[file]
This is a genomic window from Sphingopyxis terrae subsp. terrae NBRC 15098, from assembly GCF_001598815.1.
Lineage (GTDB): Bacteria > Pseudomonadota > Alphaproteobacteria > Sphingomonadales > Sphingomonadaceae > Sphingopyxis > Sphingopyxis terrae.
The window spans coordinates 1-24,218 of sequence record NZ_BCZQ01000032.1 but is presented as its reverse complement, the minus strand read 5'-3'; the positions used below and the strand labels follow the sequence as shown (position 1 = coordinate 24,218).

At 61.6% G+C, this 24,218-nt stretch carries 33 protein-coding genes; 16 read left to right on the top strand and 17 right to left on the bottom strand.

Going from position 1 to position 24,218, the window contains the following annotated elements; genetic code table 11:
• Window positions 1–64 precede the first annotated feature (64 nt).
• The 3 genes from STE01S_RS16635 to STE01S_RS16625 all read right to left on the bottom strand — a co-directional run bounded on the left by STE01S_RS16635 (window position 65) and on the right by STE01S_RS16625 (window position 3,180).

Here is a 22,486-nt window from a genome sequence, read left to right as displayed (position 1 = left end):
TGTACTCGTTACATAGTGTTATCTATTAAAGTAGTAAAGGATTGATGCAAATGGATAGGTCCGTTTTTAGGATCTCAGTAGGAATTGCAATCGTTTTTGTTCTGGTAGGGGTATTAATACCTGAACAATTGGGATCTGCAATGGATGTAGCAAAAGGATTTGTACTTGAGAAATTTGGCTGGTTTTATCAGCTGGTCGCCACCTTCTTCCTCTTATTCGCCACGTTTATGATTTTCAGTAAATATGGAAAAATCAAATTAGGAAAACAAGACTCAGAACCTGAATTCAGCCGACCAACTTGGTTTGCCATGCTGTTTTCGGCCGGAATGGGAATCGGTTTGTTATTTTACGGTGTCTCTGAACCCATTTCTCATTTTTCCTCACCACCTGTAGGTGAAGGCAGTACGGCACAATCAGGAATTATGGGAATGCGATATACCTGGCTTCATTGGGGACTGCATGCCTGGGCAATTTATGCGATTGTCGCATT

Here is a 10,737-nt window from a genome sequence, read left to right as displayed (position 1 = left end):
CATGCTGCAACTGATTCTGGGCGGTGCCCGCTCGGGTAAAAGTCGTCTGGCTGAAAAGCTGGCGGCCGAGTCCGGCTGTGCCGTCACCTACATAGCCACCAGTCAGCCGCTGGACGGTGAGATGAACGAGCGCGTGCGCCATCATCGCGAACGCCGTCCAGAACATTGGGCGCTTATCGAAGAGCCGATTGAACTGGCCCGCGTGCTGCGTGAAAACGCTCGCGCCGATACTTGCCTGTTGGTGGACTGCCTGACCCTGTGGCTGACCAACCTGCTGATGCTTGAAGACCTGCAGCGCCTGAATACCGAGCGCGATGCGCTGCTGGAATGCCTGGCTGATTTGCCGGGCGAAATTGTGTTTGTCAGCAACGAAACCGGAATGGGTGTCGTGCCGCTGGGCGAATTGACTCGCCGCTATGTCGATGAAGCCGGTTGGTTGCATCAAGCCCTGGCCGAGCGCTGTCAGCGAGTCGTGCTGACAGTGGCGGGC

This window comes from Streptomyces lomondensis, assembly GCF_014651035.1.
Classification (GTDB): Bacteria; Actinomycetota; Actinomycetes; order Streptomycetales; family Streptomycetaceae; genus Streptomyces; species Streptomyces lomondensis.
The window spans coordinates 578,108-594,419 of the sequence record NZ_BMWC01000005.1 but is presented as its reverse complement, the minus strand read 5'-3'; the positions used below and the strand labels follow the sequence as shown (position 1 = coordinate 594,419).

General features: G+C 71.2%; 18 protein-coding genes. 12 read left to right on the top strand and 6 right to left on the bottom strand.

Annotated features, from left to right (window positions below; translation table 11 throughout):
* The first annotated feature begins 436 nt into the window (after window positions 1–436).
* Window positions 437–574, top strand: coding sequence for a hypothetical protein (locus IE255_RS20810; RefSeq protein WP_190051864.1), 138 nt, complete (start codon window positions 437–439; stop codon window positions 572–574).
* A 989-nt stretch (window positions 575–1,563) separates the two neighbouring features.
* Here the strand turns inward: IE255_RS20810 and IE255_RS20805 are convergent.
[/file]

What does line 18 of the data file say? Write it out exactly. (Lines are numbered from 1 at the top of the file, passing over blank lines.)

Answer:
* Window positions 437–574, top strand: coding sequence for a hypothetical protein (locus IE255_RS20810; RefSeq protein WP_190051864.1), 138 nt, complete (start codon window positions 437–439; stop codon window positions 572–574).